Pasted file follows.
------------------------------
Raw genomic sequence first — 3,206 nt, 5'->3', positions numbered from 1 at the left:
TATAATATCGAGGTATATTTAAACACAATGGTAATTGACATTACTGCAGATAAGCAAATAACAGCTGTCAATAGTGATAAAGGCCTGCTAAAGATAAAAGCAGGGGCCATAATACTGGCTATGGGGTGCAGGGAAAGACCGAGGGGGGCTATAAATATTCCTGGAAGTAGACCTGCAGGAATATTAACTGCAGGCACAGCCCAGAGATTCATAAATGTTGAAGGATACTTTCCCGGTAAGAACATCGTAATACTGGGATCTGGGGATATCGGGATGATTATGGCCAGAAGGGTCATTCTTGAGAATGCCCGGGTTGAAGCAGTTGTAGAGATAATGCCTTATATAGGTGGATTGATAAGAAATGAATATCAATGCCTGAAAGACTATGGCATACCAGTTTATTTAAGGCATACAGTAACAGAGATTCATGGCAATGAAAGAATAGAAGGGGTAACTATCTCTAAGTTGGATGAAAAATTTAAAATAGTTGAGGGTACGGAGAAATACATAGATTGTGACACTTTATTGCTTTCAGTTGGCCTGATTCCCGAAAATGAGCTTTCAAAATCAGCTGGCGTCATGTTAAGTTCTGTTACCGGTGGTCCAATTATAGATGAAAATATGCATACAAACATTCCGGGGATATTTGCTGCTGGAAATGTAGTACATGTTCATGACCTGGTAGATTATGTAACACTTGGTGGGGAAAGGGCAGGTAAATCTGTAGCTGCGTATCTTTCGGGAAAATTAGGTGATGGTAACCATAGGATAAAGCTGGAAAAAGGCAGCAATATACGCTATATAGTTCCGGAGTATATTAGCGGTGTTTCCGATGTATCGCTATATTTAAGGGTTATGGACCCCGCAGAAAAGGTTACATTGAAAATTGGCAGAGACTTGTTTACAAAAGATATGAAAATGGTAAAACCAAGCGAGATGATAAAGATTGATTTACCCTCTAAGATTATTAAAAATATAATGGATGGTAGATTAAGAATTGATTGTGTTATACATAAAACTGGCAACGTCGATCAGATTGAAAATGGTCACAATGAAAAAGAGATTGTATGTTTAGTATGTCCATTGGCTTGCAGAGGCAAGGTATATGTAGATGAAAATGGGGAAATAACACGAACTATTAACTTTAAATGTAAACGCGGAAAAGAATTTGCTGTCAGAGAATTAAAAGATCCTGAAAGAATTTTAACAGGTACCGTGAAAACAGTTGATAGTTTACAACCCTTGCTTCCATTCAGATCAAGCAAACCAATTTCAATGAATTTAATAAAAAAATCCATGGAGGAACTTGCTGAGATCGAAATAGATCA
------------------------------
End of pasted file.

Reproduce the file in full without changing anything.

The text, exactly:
Raw genomic sequence first — 3,206 nt, 5'->3', positions numbered from 1 at the left:
TATAATATCGAGGTATATTTAAACACAATGGTAATTGACATTACTGCAGATAAGCAAATAACAGCTGTCAATAGTGATAAAGGCCTGCTAAAGATAAAAGCAGGGGCCATAATACTGGCTATGGGGTGCAGGGAAAGACCGAGGGGGGCTATAAATATTCCTGGAAGTAGACCTGCAGGAATATTAACTGCAGGCACAGCCCAGAGATTCATAAATGTTGAAGGATACTTTCCCGGTAAGAACATCGTAATACTGGGATCTGGGGATATCGGGATGATTATGGCCAGAAGGGTCATTCTTGAGAATGCCCGGGTTGAAGCAGTTGTAGAGATAATGCCTTATATAGGTGGATTGATAAGAAATGAATATCAATGCCTGAAAGACTATGGCATACCAGTTTATTTAAGGCATACAGTAACAGAGATTCATGGCAATGAAAGAATAGAAGGGGTAACTATCTCTAAGTTGGATGAAAAATTTAAAATAGTTGAGGGTACGGAGAAATACATAGATTGTGACACTTTATTGCTTTCAGTTGGCCTGATTCCCGAAAATGAGCTTTCAAAATCAGCTGGCGTCATGTTAAGTTCTGTTACCGGTGGTCCAATTATAGATGAAAATATGCATACAAACATTCCGGGGATATTTGCTGCTGGAAATGTAGTACATGTTCATGACCTGGTAGATTATGTAACACTTGGTGGGGAAAGGGCAGGTAAATCTGTAGCTGCGTATCTTTCGGGAAAATTAGGTGATGGTAACCATAGGATAAAGCTGGAAAAAGGCAGCAATATACGCTATATAGTTCCGGAGTATATTAGCGGTGTTTCCGATGTATCGCTATATTTAAGGGTTATGGACCCCGCAGAAAAGGTTACATTGAAAATTGGCAGAGACTTGTTTACAAAAGATATGAAAATGGTAAAACCAAGCGAGATGATAAAGATTGATTTACCCTCTAAGATTATTAAAAATATAATGGATGGTAGATTAAGAATTGATTGTGTTATACATAAAACTGGCAACGTCGATCAGATTGAAAATGGTCACAATGAAAAAGAGATTGTATGTTTAGTATGTCCATTGGCTTGCAGAGGCAAGGTATATGTAGATGAAAATGGGGAAATAACACGAACTATTAACTTTAAATGTAAACGCGGAAAAGAATTTGCTGTCAGAGAATTAAAAGATCCTGAAAGAATTTTAACAGGTACCGTGAAAACAGTTGATAGTTTACAACCCTTGCTTCCATTCAGATCAAGCAAACCAATTTCAATGAATTTAATAAAAAAATCCATGGAGGAACTTGCTGAGATCGAAATAGATCA